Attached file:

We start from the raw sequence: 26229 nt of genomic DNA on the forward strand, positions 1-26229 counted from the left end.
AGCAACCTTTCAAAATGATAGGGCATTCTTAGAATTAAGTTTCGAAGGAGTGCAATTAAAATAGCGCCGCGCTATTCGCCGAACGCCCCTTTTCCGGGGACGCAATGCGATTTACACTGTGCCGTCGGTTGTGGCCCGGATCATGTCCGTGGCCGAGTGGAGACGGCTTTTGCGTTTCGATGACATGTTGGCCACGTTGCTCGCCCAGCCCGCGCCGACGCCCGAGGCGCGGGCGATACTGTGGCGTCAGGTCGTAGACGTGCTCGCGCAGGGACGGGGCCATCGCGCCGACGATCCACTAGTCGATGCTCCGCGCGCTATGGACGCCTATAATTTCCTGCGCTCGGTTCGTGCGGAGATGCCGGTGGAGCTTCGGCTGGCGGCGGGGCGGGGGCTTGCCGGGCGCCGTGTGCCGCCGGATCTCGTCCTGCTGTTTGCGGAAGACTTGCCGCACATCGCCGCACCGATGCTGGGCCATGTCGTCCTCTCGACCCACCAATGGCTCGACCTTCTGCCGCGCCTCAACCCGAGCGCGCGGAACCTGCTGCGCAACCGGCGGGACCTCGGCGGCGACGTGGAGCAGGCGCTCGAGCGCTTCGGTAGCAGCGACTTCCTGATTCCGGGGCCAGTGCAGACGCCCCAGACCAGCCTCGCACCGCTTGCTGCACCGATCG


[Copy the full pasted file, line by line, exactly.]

We start from the raw sequence: 26229 nt of genomic DNA on the forward strand, positions 1-26229 counted from the left end.
AGCAACCTTTCAAAATGATAGGGCATTCTTAGAATTAAGTTTCGAAGGAGTGCAATTAAAATAGCGCCGCGCTATTCGCCGAACGCCCCTTTTCCGGGGACGCAATGCGATTTACACTGTGCCGTCGGTTGTGGCCCGGATCATGTCCGTGGCCGAGTGGAGACGGCTTTTGCGTTTCGATGACATGTTGGCCACGTTGCTCGCCCAGCCCGCGCCGACGCCCGAGGCGCGGGCGATACTGTGGCGTCAGGTCGTAGACGTGCTCGCGCAGGGACGGGGCCATCGCGCCGACGATCCACTAGTCGATGCTCCGCGCGCTATGGACGCCTATAATTTCCTGCGCTCGGTTCGTGCGGAGATGCCGGTGGAGCTTCGGCTGGCGGCGGGGCGGGGGCTTGCCGGGCGCCGTGTGCCGCCGGATCTCGTCCTGCTGTTTGCGGAAGACTTGCCGCACATCGCCGCACCGATGCTGGGCCATGTCGTCCTCTCGACCCACCAATGGCTCGACCTTCTGCCGCGCCTCAACCCGAGCGCGCGGAACCTGCTGCGCAACCGGCGGGACCTCGGCGGCGACGTGGAGCAGGCGCTCGAGCGCTTCGGTAGCAGCGACTTCCTGATTCCGGGGCCAGTGCAGACGCCCCAGACCAGCCTCGCACCGCTTGCTGCACCGATCG